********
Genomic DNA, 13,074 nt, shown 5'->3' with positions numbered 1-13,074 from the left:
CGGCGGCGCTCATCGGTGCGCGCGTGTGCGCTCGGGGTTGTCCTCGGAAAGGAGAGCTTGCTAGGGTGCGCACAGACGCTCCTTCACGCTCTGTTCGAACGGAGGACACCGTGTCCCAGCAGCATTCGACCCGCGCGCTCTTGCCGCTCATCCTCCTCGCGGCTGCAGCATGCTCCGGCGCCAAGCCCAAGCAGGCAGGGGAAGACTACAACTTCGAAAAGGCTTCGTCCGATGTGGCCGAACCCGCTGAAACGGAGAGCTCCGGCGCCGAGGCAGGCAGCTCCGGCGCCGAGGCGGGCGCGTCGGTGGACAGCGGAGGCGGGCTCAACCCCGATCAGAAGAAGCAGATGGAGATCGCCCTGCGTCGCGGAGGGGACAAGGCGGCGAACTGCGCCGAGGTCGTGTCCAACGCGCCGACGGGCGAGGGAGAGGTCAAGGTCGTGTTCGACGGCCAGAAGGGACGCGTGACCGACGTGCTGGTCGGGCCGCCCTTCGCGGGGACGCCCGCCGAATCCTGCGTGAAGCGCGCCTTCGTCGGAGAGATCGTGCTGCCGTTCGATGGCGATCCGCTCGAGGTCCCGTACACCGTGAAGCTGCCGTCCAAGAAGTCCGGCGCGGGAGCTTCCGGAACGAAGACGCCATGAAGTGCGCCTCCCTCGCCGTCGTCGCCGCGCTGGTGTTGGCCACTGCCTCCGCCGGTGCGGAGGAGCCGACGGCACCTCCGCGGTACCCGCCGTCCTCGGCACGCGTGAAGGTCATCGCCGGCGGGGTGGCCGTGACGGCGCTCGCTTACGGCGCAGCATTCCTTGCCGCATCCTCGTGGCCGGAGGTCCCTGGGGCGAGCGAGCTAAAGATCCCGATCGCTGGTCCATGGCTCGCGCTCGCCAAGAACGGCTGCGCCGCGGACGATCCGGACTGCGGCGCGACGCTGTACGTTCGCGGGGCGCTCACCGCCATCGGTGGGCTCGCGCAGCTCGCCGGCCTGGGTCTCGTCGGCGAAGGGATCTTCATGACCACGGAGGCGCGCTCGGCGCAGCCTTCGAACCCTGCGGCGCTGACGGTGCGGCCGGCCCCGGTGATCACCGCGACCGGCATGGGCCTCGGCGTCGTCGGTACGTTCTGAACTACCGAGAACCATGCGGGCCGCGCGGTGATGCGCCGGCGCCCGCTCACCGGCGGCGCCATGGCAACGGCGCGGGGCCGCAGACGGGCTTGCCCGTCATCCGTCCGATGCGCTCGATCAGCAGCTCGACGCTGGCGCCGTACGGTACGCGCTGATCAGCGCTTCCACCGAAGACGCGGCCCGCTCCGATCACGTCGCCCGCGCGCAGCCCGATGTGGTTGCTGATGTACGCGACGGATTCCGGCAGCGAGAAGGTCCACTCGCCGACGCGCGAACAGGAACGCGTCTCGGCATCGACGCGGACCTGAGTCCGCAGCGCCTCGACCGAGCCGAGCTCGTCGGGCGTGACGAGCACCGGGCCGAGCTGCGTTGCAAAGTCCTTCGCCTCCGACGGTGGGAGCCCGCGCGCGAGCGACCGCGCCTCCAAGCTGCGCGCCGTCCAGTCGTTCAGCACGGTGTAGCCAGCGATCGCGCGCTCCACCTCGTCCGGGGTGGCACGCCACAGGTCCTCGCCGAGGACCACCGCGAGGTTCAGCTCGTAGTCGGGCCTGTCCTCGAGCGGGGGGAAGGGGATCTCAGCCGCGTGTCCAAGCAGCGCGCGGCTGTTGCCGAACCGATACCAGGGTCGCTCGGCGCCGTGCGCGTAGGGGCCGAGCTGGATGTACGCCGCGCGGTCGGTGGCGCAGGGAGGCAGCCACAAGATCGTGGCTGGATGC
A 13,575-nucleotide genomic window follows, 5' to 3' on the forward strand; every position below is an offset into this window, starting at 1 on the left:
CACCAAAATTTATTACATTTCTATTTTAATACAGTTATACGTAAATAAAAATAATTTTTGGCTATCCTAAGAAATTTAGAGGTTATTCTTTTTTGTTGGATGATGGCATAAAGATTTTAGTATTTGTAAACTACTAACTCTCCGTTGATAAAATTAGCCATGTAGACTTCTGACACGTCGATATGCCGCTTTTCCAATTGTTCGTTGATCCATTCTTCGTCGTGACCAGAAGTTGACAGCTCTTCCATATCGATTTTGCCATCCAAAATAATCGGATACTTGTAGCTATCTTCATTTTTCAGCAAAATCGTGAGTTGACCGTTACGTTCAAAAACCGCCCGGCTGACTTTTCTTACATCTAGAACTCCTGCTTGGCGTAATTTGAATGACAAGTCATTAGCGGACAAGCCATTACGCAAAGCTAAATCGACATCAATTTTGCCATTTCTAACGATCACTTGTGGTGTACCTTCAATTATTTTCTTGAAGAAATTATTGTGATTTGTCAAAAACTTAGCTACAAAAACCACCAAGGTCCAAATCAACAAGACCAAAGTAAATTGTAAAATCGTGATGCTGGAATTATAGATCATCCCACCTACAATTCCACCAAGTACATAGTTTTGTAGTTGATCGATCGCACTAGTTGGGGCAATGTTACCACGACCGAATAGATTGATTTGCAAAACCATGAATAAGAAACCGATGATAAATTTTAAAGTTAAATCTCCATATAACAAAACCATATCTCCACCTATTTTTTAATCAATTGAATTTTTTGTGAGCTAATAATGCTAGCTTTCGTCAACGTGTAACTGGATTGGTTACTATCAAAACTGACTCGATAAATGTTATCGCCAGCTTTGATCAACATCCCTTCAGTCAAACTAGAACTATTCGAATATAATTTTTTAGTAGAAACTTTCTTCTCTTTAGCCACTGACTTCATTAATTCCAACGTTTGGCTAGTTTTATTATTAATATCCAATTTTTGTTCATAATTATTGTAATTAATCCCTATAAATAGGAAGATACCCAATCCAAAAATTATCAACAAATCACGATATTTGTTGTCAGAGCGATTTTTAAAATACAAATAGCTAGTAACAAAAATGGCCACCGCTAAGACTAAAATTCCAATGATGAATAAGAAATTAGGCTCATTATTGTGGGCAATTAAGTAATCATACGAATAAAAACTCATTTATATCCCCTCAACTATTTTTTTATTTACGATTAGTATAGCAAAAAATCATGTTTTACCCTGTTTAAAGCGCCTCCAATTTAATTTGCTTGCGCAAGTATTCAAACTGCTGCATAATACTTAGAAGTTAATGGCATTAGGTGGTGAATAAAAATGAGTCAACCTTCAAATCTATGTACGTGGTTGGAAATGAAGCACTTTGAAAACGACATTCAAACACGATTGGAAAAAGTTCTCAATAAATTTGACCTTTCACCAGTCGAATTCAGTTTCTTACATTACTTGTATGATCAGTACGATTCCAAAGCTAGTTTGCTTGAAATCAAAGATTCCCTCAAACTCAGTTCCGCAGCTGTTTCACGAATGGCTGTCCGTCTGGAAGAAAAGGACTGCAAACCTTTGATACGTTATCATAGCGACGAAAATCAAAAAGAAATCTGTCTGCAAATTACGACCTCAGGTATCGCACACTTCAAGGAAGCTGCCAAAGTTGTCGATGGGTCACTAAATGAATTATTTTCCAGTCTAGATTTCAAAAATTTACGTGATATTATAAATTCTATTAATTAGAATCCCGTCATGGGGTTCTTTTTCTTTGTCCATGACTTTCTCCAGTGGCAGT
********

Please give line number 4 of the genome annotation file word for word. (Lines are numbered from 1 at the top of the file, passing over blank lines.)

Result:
CACCAAAATTTATTACATTTCTATTTTAATACAGTTATACGTAAATAAAAATAATTTTTGGCTATCCTAAGAAATTTAGAGGTTATTCTTTTTTGTTGGATGATGGCATAAAGATTTTAGTATTTGTAAACTACTAACTCTCCGTTGATAAAATTAGCCATGTAGACTTCTGACACGTCGATATGCCGCTTTTCCAATTGTTCGTTGATCCATTCTTCGTCGTGACCAGAAGTTGACAGCTCTTCCATATCGATTTTGCCATCCAAAATAATCGGATACTTGTAGCTATCTTCATTTTTCAGCAAAATCGTGAGTTGACCGTTACGTTCAAAAACCGCCCGGCTGACTTTTCTTACATCTAGAACTCCTGCTTGGCGTAATTTGAATGACAAGTCATTAGCGGACAAGCCATTACGCAAAGCTAAATCGACATCAATTTTGCCATTTCTAACGATCACTTGTGGTGTACCTTCAATTATTTTCTTGAAGAAATTATTGTGATTTGTCAAAAACTTAGCTACAAAAACCACCAAGGTCCAAATCAACAAGACCAAAGTAAATTGTAAAATCGTGATGCTGGAATTATAGATCATCCCACCTACAATTCCACCAAGTACATAGTTTTGTAGTTGATCGATCGCACTAGTTGGGGCAATGTTACCACGACCGAATAGATTGATTTGCAAAACCATGAATAAGAAACCGATGATAAATTTTAAAGTTAAATCTCCATATAACAAAACCATATCTCCACCTATTTTTTAATCAATTGAATTTTTTGTGAGCTAATAATGCTAGCTTTCGTCAACGTGTAACTGGATTGGTTACTATCAAAACTGACTCGATAAATGTTATCGCCAGCTTTGATCAACATCCCTTCAGTCAAACTAGAACTATTCGAATATAATTTTTTAGTAGAAACTTTCTTCTCTTTAGCCACTGACTTCATTAATTCCAACGTTTGGCTAGTTTTATTATTAATATCCAATTTTTGTTCATAATTATTGTAATTAATCCCTATAAATAGGAAGATACCCAATCCAAAAATTATCAACAAATCACGATATTTGTTGTCAGAGCGATTTTTAAAATACAAATAGCTAGTAACAAAAATGGCCACCGCTAAGACTAAAATTCCAATGATGAATAAGAAATTAGGCTCATTATTGTGGGCAATTAAGTAATCATACGAATAAAAACTCATTTATATCCCCTCAACTATTTTTTTATTTACGATTAGTATAGCAAAAAATCATGTTTTACCCTGTTTAAAGCGCCTCCAATTTAATTTGCTTGCGCAAGTATTCAAACTGCTGCATAATACTTAGAAGTTAATGGCATTAGGTGGTGAATAAAAATGAGTCAACCTTCAAATCTATGTACGTGGTTGGAAATGAAGCACTTTGAAAACGACATTCAAACACGATTGGAAAAAGTTCTCAATAAATTTGACCTTTCACCAGTCGAATTCAGTTTCTTACATTACTTGTATGATCAGTACGATTCCAAAGCTAGTTTGCTTGAAATCAAAGATTCCCTCAAACTCAGTTCCGCAGCTGTTTCACGAATGGCTGTCCGTCTGGAAGAAAAGGACTGCAAACCTTTGATACGTTATCATAGCGACGAAAATCAAAAAGAAATCTGTCTGCAAATTACGACCTCAGGTATCGCACACTTCAAGGAAGCTGCCAAAGTTGTCGATGGGTCACTAAATGAATTATTTTCCAGTCTAGATTTCAAAAATTTACGTGATATTATAAATTCTATTAATTAGAATCCCGTCATGGGGTTCTTTTTCTTTGTCCATGACTTTCTCCAGTGGCAGT